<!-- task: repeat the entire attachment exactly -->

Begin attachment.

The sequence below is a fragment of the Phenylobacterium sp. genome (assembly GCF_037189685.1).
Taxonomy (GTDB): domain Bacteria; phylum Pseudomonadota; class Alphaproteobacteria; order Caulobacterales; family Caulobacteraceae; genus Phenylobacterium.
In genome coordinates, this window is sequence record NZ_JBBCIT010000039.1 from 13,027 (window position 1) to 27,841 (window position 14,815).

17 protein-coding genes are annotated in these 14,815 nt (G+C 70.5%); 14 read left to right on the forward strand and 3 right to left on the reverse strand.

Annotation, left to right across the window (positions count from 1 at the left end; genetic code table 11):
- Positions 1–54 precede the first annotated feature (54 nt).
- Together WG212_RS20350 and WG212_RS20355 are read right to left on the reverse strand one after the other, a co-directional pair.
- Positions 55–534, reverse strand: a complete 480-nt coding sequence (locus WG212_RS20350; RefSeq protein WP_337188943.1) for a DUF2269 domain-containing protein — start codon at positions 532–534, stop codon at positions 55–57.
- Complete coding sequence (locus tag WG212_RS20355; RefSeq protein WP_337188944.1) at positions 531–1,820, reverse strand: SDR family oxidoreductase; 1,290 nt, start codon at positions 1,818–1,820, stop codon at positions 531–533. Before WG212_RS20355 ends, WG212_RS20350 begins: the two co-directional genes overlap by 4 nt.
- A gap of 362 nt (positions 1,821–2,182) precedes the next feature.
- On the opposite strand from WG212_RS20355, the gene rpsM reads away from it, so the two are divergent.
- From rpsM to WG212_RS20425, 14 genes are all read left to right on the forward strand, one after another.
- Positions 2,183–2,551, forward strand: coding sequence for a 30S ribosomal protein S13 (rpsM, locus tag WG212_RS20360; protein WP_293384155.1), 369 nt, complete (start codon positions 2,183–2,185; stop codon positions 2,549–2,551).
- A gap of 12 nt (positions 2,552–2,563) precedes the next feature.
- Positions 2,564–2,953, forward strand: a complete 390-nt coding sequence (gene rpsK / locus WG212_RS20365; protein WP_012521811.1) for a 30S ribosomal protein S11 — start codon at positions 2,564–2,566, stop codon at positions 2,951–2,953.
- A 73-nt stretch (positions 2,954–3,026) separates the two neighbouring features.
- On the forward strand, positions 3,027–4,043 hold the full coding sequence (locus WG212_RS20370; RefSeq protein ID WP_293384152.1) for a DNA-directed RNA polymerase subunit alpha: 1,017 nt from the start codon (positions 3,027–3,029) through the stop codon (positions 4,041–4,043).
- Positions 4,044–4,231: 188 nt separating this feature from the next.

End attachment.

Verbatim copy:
The sequence below is a fragment of the Phenylobacterium sp. genome (assembly GCF_037189685.1).
Taxonomy (GTDB): domain Bacteria; phylum Pseudomonadota; class Alphaproteobacteria; order Caulobacterales; family Caulobacteraceae; genus Phenylobacterium.
In genome coordinates, this window is sequence record NZ_JBBCIT010000039.1 from 13,027 (window position 1) to 27,841 (window position 14,815).

17 protein-coding genes are annotated in these 14,815 nt (G+C 70.5%); 14 read left to right on the forward strand and 3 right to left on the reverse strand.

Annotation, left to right across the window (positions count from 1 at the left end; genetic code table 11):
- Positions 1–54 precede the first annotated feature (54 nt).
- Together WG212_RS20350 and WG212_RS20355 are read right to left on the reverse strand one after the other, a co-directional pair.
- Positions 55–534, reverse strand: a complete 480-nt coding sequence (locus WG212_RS20350; RefSeq protein WP_337188943.1) for a DUF2269 domain-containing protein — start codon at positions 532–534, stop codon at positions 55–57.
- Complete coding sequence (locus tag WG212_RS20355; RefSeq protein WP_337188944.1) at positions 531–1,820, reverse strand: SDR family oxidoreductase; 1,290 nt, start codon at positions 1,818–1,820, stop codon at positions 531–533. Before WG212_RS20355 ends, WG212_RS20350 begins: the two co-directional genes overlap by 4 nt.
- A gap of 362 nt (positions 1,821–2,182) precedes the next feature.
- On the opposite strand from WG212_RS20355, the gene rpsM reads away from it, so the two are divergent.
- From rpsM to WG212_RS20425, 14 genes are all read left to right on the forward strand, one after another.
- Positions 2,183–2,551, forward strand: coding sequence for a 30S ribosomal protein S13 (rpsM, locus tag WG212_RS20360; protein WP_293384155.1), 369 nt, complete (start codon positions 2,183–2,185; stop codon positions 2,549–2,551).
- A gap of 12 nt (positions 2,552–2,563) precedes the next feature.
- Positions 2,564–2,953, forward strand: a complete 390-nt coding sequence (gene rpsK / locus WG212_RS20365; protein WP_012521811.1) for a 30S ribosomal protein S11 — start codon at positions 2,564–2,566, stop codon at positions 2,951–2,953.
- A 73-nt stretch (positions 2,954–3,026) separates the two neighbouring features.
- On the forward strand, positions 3,027–4,043 hold the full coding sequence (locus WG212_RS20370; RefSeq protein ID WP_293384152.1) for a DNA-directed RNA polymerase subunit alpha: 1,017 nt from the start codon (positions 3,027–3,029) through the stop codon (positions 4,041–4,043).
- Positions 4,044–4,231: 188 nt separating this feature from the next.